Good news! Electric garbage trucks do existSwitching to electric trucks is exactly the kind of change a price on carbon could support

Blog - Nov. 21, 2016 - By Sara Hastings-Simon

Earlier this month, Calgary Mayor Naheed Nenshi invoked yet another argument for why Calgary should be exempt from a price on carbon pollution. Some municipal vehicles are not energy efficient by nature and, thus, the carbon levy should not apply, the mayor said. 

“I’ve still gotta have garbage trucks,” he told the Calgary Herald. “The last I heard there’s no such thing as an efficient electric garbage truck.”

But a little research reveals that the mayor is just not informed on the issue. In fact, electric garbage trucks are one of the best ways the city could reduce emissions. This is exactly the kind of change a price on carbon could support. Typical garbage trucks are just about the most inefficient vehicle around, with constant starts and stops and all that idling they average around 1.3 km per liter. An electric garbage truck using regenerative breaking that captures that energy can reduce fuel consumption by up to 70 per cent.

But fuel savings are only part of the benefit – constant stopping and starting is hard on the brakes, engine and transmission. Significant savings in maintenance costs (estimated at $20,000 per year) from regenerative braking and an electric battery further improve the economics. Carbon levy funds from the province for new or retrofitted trucks would deliver significant savings to the city.

A price on carbon is the most economically efficient way to drive emission reductions economy-wide. A price on pollution that rises over time will enable the City of Calgary to find the most economic options to reduce emissions and recognize action already taken. Revenue from the price on carbon can be used to fund the best options. This approach is much more efficient than directly regulating each and every source of civic greenhouse gas pollution.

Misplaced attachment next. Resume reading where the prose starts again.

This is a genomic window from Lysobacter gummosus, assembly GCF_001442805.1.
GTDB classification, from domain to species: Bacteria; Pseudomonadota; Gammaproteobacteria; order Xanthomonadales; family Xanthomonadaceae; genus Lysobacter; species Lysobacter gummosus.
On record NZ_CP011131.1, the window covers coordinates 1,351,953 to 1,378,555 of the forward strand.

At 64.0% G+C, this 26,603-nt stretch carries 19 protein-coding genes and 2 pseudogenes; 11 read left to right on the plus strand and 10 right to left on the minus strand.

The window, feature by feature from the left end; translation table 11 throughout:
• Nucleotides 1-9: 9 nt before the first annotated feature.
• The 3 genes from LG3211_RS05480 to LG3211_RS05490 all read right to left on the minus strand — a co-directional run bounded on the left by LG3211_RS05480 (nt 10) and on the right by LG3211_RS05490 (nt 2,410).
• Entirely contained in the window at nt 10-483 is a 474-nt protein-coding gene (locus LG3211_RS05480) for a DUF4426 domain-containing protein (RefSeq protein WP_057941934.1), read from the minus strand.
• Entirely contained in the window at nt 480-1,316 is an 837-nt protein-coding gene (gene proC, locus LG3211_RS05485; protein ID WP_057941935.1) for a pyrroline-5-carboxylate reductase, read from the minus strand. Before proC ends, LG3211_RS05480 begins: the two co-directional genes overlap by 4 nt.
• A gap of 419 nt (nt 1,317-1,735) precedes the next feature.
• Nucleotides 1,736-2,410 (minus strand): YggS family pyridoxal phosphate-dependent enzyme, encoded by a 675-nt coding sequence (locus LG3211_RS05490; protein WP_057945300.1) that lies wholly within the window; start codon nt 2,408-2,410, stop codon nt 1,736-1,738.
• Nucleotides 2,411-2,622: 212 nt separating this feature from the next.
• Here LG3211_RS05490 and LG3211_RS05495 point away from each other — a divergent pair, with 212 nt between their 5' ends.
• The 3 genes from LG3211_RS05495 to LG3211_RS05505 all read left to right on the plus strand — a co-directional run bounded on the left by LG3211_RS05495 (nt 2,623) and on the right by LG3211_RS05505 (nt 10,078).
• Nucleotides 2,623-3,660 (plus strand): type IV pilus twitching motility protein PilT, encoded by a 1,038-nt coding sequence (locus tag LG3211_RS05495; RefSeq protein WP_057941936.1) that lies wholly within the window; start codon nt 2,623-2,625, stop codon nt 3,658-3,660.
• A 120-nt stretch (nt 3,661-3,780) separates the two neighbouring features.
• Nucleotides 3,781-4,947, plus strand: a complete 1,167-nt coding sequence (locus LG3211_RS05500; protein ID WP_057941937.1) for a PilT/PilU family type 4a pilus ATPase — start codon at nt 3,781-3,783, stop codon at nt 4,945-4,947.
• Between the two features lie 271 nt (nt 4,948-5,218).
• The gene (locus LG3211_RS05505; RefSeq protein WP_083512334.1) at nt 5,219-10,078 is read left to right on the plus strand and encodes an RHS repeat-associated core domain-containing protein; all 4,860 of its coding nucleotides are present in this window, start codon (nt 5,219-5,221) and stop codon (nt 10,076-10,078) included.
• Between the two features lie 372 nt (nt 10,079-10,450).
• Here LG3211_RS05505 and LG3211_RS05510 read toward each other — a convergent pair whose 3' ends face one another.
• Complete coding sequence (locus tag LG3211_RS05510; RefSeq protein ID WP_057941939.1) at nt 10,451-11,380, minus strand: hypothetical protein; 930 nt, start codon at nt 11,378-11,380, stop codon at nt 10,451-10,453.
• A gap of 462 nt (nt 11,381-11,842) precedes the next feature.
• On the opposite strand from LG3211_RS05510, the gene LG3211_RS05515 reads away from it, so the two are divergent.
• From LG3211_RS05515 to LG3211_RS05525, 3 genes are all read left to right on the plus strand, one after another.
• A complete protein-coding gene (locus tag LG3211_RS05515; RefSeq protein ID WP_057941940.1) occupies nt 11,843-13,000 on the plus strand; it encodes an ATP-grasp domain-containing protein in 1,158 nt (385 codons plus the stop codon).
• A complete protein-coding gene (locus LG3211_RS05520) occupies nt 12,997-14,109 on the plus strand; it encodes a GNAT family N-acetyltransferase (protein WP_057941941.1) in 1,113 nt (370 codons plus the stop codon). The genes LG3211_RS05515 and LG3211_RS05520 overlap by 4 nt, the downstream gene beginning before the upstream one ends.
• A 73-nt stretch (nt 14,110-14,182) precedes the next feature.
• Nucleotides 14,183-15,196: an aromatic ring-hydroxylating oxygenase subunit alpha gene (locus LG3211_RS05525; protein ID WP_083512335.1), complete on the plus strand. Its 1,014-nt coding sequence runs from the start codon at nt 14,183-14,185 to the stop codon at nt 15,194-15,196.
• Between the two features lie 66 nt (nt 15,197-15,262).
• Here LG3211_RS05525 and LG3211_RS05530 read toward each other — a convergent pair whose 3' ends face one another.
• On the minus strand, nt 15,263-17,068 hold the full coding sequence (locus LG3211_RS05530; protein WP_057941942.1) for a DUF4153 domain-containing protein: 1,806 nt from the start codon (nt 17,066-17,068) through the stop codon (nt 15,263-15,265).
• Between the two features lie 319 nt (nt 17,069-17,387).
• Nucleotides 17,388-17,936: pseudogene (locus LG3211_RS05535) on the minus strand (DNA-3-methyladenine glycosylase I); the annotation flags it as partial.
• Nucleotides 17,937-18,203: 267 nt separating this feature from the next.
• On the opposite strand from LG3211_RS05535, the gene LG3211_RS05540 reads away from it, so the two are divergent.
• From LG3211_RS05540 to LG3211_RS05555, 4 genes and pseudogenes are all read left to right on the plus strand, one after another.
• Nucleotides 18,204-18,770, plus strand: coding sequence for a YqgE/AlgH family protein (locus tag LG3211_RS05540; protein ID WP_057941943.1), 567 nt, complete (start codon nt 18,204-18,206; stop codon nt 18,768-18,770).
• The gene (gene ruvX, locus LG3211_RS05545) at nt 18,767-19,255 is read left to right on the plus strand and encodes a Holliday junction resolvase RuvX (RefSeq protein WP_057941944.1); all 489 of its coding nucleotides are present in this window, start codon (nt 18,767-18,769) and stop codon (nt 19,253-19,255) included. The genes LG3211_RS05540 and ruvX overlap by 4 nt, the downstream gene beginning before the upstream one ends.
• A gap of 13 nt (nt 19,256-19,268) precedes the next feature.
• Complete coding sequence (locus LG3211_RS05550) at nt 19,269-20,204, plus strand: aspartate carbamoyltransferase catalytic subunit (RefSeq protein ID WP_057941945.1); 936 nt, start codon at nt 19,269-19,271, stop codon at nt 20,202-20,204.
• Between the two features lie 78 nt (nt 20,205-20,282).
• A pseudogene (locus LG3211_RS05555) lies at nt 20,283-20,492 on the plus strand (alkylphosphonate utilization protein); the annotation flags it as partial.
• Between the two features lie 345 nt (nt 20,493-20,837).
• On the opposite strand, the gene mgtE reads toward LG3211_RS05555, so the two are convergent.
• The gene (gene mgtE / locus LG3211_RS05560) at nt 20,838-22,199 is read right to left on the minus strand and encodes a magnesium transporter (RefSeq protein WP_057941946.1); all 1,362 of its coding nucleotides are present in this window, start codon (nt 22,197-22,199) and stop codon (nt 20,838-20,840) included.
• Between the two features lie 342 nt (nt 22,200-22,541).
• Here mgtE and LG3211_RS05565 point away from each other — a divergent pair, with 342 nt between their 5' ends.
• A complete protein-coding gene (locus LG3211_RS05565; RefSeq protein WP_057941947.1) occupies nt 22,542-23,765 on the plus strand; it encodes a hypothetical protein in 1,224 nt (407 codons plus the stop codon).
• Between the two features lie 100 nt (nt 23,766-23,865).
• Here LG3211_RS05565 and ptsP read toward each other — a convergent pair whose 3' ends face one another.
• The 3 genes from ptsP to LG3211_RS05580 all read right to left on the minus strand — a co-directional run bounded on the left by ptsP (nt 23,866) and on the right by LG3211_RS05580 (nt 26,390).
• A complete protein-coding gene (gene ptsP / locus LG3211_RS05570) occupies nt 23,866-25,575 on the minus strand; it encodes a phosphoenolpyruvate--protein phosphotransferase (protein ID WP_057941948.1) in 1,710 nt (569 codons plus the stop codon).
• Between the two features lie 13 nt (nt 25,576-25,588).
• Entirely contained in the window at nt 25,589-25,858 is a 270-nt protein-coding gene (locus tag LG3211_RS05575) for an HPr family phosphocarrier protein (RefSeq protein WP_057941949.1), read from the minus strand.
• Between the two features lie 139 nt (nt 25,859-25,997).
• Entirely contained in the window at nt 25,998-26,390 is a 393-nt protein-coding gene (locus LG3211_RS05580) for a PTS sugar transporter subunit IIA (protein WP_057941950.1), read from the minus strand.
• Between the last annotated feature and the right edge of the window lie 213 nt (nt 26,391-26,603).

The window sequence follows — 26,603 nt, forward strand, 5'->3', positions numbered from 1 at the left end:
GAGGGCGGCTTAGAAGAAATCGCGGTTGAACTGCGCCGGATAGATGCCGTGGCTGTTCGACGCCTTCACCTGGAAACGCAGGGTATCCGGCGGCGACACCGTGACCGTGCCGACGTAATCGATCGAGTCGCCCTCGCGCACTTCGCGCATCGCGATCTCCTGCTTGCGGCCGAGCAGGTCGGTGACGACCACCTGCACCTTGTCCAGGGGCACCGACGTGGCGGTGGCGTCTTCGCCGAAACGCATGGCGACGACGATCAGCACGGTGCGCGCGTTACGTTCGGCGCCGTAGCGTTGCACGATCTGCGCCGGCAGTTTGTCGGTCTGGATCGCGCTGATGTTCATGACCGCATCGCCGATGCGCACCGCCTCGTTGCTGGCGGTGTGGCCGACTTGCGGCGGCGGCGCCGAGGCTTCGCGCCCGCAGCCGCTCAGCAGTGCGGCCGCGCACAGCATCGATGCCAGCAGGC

While Calgary has shown leadership on climate and is vocal about welcoming the investment in renewable energy, the mayor’s arguments that Calgary should be left out of the Climate Leadership Plan when it comes to municipal emissions shows a city that is just not evaluating its full set of options.

Sara Hastings-Simon

Sara Hastings-Simons, elected to a three-year term on the Pembina Institute's board of directors in June 2020, was a senior fellow with the Alberta clean economy program with the Pembina Institute.


Our perspectives to your inbox.

The Pembina Institute endeavors to maintain your privacy and protect the confidentiality of any personal information that you may give us. We do not sell, share, rent or otherwise disseminate personal information. Read our full privacy policy.